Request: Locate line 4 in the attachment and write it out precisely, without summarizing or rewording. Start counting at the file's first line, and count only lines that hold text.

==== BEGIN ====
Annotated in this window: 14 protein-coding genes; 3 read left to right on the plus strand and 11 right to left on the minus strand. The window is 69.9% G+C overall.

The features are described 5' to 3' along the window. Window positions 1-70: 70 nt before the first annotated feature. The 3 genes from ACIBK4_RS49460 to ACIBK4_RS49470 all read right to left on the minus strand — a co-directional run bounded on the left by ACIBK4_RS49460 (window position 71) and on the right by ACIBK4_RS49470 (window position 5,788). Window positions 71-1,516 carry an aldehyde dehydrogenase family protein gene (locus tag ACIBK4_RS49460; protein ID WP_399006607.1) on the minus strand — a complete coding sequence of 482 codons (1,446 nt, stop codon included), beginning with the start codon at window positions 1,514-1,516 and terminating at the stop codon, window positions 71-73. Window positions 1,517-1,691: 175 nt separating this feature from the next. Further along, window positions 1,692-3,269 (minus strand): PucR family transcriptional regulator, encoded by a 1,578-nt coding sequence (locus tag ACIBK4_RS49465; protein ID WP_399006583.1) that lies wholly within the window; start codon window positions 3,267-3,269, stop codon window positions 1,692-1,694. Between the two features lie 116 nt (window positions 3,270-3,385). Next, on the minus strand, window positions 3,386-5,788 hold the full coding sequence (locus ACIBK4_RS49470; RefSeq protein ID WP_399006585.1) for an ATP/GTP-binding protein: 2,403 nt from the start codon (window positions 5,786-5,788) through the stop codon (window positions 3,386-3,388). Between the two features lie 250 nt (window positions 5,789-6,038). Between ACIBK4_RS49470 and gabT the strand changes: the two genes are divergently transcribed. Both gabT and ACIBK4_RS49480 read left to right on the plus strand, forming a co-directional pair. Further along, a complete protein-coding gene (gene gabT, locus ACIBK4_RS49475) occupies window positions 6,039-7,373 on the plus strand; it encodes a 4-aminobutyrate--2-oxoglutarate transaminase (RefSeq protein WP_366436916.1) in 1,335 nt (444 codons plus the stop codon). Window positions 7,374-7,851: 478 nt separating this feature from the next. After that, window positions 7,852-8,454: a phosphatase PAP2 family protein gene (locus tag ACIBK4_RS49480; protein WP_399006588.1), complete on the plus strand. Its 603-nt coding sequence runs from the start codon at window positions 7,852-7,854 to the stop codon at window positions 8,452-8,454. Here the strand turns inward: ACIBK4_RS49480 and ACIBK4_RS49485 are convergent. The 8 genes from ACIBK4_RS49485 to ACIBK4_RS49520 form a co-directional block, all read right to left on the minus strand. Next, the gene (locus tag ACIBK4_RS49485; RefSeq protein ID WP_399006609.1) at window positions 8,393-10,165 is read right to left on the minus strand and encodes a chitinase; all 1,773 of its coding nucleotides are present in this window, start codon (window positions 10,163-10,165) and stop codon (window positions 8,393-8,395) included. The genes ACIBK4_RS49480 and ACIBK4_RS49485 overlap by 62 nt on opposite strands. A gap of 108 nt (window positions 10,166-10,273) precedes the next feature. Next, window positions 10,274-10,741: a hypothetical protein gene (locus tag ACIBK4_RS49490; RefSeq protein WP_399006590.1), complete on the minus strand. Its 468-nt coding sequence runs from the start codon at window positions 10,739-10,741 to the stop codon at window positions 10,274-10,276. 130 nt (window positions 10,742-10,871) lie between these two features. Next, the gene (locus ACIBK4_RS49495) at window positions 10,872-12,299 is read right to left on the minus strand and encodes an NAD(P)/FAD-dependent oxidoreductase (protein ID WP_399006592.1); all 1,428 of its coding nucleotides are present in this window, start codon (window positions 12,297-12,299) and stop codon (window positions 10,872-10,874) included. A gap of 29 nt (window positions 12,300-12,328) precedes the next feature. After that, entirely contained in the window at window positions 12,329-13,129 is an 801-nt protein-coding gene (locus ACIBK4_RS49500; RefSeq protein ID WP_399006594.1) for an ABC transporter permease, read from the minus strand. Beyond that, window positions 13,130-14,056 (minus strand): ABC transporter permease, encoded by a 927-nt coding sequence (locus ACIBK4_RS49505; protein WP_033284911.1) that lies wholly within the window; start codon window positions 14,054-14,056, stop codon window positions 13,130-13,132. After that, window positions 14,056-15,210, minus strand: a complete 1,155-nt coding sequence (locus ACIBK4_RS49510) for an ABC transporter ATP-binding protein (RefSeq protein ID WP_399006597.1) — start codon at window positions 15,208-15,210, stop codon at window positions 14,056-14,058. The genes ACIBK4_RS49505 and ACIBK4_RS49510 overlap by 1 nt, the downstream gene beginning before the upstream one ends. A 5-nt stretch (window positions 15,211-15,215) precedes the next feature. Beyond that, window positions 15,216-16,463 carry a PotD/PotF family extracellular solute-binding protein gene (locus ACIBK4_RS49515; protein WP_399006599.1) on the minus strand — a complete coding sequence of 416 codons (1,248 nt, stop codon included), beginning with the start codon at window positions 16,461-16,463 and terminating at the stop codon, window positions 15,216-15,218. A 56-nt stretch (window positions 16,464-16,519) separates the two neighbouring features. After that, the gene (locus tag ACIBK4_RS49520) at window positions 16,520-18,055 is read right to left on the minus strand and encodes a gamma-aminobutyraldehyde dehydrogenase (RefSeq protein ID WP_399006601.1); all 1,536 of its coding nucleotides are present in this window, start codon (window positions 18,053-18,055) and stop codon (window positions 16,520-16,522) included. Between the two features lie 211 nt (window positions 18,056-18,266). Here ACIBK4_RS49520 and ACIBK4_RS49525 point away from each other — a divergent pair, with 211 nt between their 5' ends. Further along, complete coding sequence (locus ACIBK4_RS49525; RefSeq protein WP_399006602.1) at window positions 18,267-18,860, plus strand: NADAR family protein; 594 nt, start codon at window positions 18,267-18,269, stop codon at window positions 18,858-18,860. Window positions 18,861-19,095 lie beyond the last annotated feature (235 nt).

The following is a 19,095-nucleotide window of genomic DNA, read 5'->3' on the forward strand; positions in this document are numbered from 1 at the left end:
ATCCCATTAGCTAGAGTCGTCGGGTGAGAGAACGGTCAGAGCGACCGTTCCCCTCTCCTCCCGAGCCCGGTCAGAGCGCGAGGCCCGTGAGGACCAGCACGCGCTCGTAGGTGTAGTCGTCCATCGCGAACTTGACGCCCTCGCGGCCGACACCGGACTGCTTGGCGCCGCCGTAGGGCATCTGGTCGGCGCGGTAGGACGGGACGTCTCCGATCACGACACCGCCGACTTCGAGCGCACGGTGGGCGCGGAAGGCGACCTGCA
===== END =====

ATCCCATTAGCTAGAGTCGTCGGGTGAGAGAACGGTCAGAGCGACCGTTCCCCTCTCCTCCCGAGCCCGGTCAGAGCGCGAGGCCCGTGAGGACCAGCACGCGCTCGTAGGTGTAGTCGTCCATCGCGAACTTGACGCCCTCGCGGCCGACACCGGACTGCTTGGCGCCGCCGTAGGGCATCTGGTCGGCGCGGTAGGACGGGACGTCTCCGATCACGACACCGCCGACTTCGAGCGCACGGTGGGCGCGGAAGGCGACCTGCA